Intro: Concrete & Walnut Brain Lamp
My dad is a neurologist, so I made this lamp as a whimsical Father's Day gift for him. To get a more modern and universally appealing look, you could do something like this with a different concrete shape, using a plastic bowl to get a half sphere, for example.
Be sure to check out the full build video on my YouTube channel (video link above) and subscribe if you like it.
Step 1: Gather the Materials
You can mix your own, or use any store bought concrete mix. If using pre-mixed, I recommend Quikrete Q-Max or 5000.
1. Bag of Medium Grad Quikrete sand
2. Bag of Portland Cement Type I/II
3. Sika Concrete Bonding Agent & Fortifier
4. AR Glass Fibers (optional)
5. Silicone Cake mold (brain shaped)
6. 16 mm LED latching on/off button
7. SK6812 LED strips (you can use any strip you like, but I recommend getting one that has 60 or 144 leds/m)
8. RF LED controller and remote (a RF cheap one for $5-10 works fine)
9. power supply (I bought a 2A 5V power supply, to match the 5V SK6812 LEDs)
10. Scrap wood, total size about 3' long x 6" wide, I used some walnut I had leftover from other projects. You could use whatever you like, even plywood. But
Step 2: Make the Concrete Brain
For my mix I used sand, portland cement, and acrylic bonding agent/fortifier in a 4:4:1.5 ratio (so for ~9 lbs, I used 4 lbs of sand, 4 lbs of portland cement, and 1.5 lbs of acrylic fortifier).
I mixed up the portland cement and sand, then added it slowly to a bucket with the pre-measured acrylic fortifier. I then spread a thin layer of it in the mold as a face coat, and let this set up for a few minutes. I added AR glass fibers to the rest of the mix (just a couple handfuls - I wasn't too precise), although I think this probably wasn't necessary. After adding fibers to the mix, I filled in the mold by hand. If you have some superplasticizer, adding a bit can make the back coat flow a little better. (Home Depot sells packets of rapid set plasticizer, so sprinkling in some of this would do the trick.) Let this cure for 24 hours, then de-mold.
Step 3: Make the Wood Base and Post
Essentially you are just building a box. In the top, you'll cut a slit for a plank to slide through. The size of the box and post don't matter too much, just make sure your post isn't so high that the weight of the concrete brain causes it to tip over. I cut mitered corners and glued it together, using painters tape to hold the box in tact while the glue dried.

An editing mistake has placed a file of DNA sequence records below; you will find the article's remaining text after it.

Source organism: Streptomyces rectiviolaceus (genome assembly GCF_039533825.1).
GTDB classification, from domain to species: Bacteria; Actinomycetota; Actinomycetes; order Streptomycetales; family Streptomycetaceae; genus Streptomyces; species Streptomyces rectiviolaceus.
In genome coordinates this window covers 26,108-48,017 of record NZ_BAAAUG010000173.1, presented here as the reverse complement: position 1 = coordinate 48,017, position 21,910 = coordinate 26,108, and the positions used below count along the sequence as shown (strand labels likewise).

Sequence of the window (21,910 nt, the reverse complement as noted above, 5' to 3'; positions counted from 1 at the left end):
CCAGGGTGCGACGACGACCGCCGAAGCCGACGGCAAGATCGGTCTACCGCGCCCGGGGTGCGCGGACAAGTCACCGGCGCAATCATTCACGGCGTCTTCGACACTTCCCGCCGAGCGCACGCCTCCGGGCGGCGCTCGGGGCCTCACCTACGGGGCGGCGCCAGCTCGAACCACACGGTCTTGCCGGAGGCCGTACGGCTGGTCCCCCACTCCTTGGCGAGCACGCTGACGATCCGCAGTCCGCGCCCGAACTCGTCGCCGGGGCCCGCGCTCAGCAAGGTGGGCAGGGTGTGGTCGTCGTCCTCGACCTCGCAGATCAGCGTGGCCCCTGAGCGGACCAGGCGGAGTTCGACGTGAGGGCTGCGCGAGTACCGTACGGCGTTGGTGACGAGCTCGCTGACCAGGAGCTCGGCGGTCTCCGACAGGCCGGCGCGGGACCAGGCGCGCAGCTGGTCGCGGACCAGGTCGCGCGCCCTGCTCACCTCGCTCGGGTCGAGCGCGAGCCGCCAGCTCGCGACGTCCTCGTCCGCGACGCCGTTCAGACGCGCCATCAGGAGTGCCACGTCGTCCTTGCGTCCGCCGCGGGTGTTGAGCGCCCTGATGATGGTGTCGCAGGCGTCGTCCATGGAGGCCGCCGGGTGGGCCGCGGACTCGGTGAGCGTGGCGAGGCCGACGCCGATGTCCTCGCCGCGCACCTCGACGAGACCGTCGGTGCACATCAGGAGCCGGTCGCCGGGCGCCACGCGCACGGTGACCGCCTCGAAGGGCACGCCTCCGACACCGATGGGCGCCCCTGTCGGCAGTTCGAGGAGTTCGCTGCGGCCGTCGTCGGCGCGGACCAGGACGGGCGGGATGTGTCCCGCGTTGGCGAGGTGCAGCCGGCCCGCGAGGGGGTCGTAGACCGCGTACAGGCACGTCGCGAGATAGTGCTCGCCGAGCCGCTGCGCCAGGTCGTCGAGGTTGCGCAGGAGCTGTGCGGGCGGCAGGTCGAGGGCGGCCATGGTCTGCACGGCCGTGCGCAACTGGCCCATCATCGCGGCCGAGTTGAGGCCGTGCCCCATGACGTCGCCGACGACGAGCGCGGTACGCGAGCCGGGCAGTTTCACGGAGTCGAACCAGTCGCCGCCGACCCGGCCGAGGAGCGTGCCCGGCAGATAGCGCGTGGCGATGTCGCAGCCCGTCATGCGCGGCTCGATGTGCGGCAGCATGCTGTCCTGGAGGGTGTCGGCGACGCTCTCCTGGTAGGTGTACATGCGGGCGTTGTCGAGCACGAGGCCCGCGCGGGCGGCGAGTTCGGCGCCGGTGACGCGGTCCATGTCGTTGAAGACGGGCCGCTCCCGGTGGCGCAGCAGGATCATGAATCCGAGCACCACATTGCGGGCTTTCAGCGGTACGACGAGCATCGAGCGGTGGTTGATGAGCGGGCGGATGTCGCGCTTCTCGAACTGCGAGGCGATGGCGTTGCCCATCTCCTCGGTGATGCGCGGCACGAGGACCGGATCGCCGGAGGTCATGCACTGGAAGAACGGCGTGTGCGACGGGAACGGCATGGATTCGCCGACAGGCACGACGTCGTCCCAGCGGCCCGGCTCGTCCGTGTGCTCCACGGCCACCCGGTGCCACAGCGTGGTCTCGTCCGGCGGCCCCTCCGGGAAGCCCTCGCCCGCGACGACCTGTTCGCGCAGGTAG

After the glue dries, cut a 5/8" hole for the on-off button, and a 1/2" hole for the power plug, in the base box.
Then cut a hole about 2/3 of the way up the back of the post, and cut a channel running up the back of the post to the hole. This channel and hole will be used to hide the wiring from the LED strip to the electronics in the base. To cut the channel, you can use a router, or use repeated cuts on a table saw, with a stop block so that the channel doesn't go all the way through.
The plank you are using as a post should have a small piece glued to the top (see the pictures), to offset the concrete brain from the post. This offset piece serves two purposes: (i) the concrete brain will be attached to it, and (ii) the LED strip will be wrapped around its edges, hidden behind the brain. Size this offset piece so you have about 1/2" to 3/4" inset from the edges of the post, to allow room to hide the LEDs.
Now put the post in the hole, and patch up any imperfections in the edges with wood putty (I used Timbermate walnut colored wood putty). Let the putty dry, sand everything down and apply finish. I used two coats of natural danish oil.
HINT: If for some reason you get the whole thing assembled and it isn't steady (because the concrete makes it top heavy) you could always mix a bit more concrete and pour it in the base to weight the lamp down.
Step 4: Attach the Brain to the Post
In the pictures I did this before I put the post and base together, but I'd suggest doing it afterwards. To attach the concrete brain you will use Tapcon concrete screws.
First pre-drill four holes through the post and offset piece using a standard wood drill bit. I used a countersink bit so the screws would be recessed. Then switch to the drill bit for the Tapcon (it comes with the screws, usually). Use the pre-drilled holes on the wood as a template to mark where matching holes should go on the back of the brain, and then drill the holes in the brain. Then use a shop vac to make sure all the dust is vacuumed out of the holes (this step is very important for the Tapcon screws to work properly). After cleaning out the holes, screw the brain to the post.
Step 5: Wire the Electronics
You could greatly simplify this if you don't want a physical on-off button. In this case, you could use a standard LED strip kit with controller, power supply, and strip, and just solder extension wires from the LED strip to the controller, so it can be hidden in the base.
To add the power button, just wire your power jack to the button, and the load on the button to the LED controller. This way you can control it with the physical on-off button, and change the color or light pattern with the RF remote.